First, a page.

• The seller sets shipping cost, so if you’re buying something large, the shipping could be astronomical.

The Best for Affordable Designer Gems: Vestiaire

Now we have that shop that’s next to the little cafe on the streets of Paris. I use Vestiaire sparingly, but it does have it’s own unique advantages.

What is Vestiare?

A primarily international higher-end resale site. Think TRR but mostly from around the world. The benefit of this is, many luxury items are cheaper in other countries and therefore are sold for less at resale.  

When do I use Vestiare?

I bought Golden Goose sneakers on Vestiaire a few years back because they’re supposed to look dirty, and I’m a genius.

When you look at an item on the site, it tells you what country the item is coming from. I don’t know why, but I like to know that my Bottega bag is coming from Portugal. The item ships FIRST to Vestiaire and then to you. It authenticates it before it comes to you. However, they don’t authenticate it before it goes to the website, and this is a downside. One time, I ordered something that didn’t make it past the quality check, so the order was canceled.

Use this site if you’re dying for something, anything from a brand that you love and can’t afford. Browse it, filter it, and chances are you’ll find something cool.  


Bonus: In-Person Consignment

I know, I know. We have to actually get into our car for this one, but you can find GEMS.

In-person consignment shopping tips:

Go directly to the men’s section. Look at the men’s button-down shirts first. They’ll be cheaper and better quality. Next, men’s sweaters. Again, cheaper, better. Men’s jeans are next. This is tricky if you’re a smaller size, but I have found some cool oversized Levi’s in this section. Last, men’s jackets/blazers.

After you hit that section, go back to women’s jeans. Just search in your size and a few sizes up for the brands that you know and like. Look at the wash and cut of the leg. Then, try them on.

I also look in general for cashmere, leather and costume jewelry.

My consignment shopping tips: Go to the men's section & look for button-down shirts, sweaters & jeans. They'll be cheaper & higher quality.

Now, if you made it this far and you’re saying, “But, Amanda, I don’t know what brands fit me well and what I really like.” This is what I say to that:

Get a few friends, make a day of going to high-end stores. Try on everything. When you find something you like, take a picture of the tag. You’ll start to know what brands work for your body.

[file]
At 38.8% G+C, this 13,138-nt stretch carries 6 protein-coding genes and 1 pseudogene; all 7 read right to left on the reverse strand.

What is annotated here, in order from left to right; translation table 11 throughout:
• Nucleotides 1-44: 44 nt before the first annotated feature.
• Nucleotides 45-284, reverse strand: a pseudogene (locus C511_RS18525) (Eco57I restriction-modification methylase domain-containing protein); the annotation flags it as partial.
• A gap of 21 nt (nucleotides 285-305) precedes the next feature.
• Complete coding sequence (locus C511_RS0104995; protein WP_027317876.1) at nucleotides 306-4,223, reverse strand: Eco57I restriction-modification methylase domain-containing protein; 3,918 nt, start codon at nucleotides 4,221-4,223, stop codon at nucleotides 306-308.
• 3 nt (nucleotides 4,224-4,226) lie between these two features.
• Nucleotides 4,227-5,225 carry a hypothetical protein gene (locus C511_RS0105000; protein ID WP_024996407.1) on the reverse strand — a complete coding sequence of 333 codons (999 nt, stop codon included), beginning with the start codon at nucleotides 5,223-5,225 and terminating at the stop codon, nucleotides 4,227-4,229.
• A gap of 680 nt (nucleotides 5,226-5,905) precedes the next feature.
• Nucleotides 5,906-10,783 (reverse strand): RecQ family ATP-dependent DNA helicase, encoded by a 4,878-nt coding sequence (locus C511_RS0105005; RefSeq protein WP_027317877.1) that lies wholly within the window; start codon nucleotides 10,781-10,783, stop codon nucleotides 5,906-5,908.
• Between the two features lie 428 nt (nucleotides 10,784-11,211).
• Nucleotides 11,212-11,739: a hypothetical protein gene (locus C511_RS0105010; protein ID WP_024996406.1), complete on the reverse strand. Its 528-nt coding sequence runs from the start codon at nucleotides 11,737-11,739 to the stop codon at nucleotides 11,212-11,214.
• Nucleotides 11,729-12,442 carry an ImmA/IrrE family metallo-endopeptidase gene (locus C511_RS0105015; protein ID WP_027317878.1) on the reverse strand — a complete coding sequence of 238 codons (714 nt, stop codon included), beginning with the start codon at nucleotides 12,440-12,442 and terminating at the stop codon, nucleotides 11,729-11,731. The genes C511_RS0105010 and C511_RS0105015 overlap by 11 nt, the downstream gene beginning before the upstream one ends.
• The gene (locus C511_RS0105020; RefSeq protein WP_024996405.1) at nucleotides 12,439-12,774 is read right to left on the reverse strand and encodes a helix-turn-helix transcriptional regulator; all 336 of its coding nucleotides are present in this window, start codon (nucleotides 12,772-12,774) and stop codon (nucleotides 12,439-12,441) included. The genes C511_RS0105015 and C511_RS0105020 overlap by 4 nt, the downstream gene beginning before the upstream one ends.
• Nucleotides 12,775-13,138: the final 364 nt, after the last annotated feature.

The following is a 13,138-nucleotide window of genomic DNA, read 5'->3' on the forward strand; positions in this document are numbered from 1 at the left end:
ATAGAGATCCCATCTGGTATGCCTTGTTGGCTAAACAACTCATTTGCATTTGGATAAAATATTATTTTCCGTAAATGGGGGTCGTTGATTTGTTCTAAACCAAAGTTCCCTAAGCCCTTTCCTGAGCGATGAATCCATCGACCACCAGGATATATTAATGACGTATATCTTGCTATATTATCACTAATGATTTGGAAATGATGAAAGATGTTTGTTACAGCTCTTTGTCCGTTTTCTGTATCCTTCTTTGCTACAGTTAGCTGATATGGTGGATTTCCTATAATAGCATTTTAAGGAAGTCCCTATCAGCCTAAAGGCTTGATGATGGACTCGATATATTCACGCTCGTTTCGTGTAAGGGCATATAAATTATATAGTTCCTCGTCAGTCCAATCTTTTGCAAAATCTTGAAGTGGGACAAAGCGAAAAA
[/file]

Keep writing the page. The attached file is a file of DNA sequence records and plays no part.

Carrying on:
Also, I can’t forget to mention The Mom Edit Buy, Sell, Trade page. The best thing about it is the community. We love the same things, and it’s full of lovely humans.

Let me know what questions you have!

Xo,
Amanda

Hey, Pinners…

Why shop secondhand resale? Discounts on pre-owned designer fashion & sustainable! We're talking The RealReal, Poshmark, Etsy, eBay & Vestiaire.
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After multiple existential crises, I've been an interior designer, a store window designer, a personal stylist (when I want to say something fancier than friend who went to the mall with another friend to "help"), a teacher, an author and illustrator, a graphic designer, NFT creator, a t-shirt designer and cat and Broadway enthusiast. But NOT Cats on Broadway. Just cats, the animals. What have I learned through all of my careers? You can really do a thing and then call yourself whatever you want. No one will check. But before all of this, in the year 2008, I was a blogger. And now I'm back with my favorite blog of all time. Let's go.

13 COMMENTS

  1. I love this so much. That flow chart! I have maybe half my clothes from Poshmark. I browse brands to make it more manageable. I’ve had better luck with shirts and sweaters where fit is a little more flexible than pants or jeans, since there are no returns. Also, so much cashmere. I stalk Jenni Kayne sweaters, and if I ever buy one it will be from Poshmark.

  2. Thank you for the great tips and I love your style! I have really been trying not to buy new so this article came at the perfect time.:) Any other tips for shorties?

  3. yeeeessss! 99% of my wardrobe is second hand! Such great pieces are out there, and now you can thrift shop from your sofa. WAHOO!